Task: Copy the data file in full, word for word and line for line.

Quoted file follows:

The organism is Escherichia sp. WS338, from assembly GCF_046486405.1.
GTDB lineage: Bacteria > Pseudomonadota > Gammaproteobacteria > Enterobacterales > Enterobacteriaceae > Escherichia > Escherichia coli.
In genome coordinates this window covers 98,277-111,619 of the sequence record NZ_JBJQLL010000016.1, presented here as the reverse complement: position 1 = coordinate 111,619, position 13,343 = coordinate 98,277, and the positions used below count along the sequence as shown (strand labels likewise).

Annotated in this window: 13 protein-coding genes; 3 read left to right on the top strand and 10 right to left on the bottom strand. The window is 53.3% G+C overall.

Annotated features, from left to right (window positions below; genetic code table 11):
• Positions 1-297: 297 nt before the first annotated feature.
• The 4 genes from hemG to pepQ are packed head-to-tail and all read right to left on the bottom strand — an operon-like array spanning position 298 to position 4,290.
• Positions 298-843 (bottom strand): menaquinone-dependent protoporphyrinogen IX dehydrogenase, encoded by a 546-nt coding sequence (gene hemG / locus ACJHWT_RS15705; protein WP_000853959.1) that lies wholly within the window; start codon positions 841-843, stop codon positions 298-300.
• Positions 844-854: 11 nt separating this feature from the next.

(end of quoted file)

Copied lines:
The organism is Escherichia sp. WS338, from assembly GCF_046486405.1.
GTDB lineage: Bacteria > Pseudomonadota > Gammaproteobacteria > Enterobacterales > Enterobacteriaceae > Escherichia > Escherichia coli.
In genome coordinates this window covers 98,277-111,619 of the sequence record NZ_JBJQLL010000016.1, presented here as the reverse complement: position 1 = coordinate 111,619, position 13,343 = coordinate 98,277, and the positions used below count along the sequence as shown (strand labels likewise).

Annotated in this window: 13 protein-coding genes; 3 read left to right on the top strand and 10 right to left on the bottom strand. The window is 53.3% G+C overall.

Annotated features, from left to right (window positions below; genetic code table 11):
• Positions 1-297: 297 nt before the first annotated feature.
• The 4 genes from hemG to pepQ are packed head-to-tail and all read right to left on the bottom strand — an operon-like array spanning position 298 to position 4,290.
• Positions 298-843 (bottom strand): menaquinone-dependent protoporphyrinogen IX dehydrogenase, encoded by a 546-nt coding sequence (gene hemG / locus ACJHWT_RS15705; protein WP_000853959.1) that lies wholly within the window; start codon positions 841-843, stop codon positions 298-300.
• Positions 844-854: 11 nt separating this feature from the next.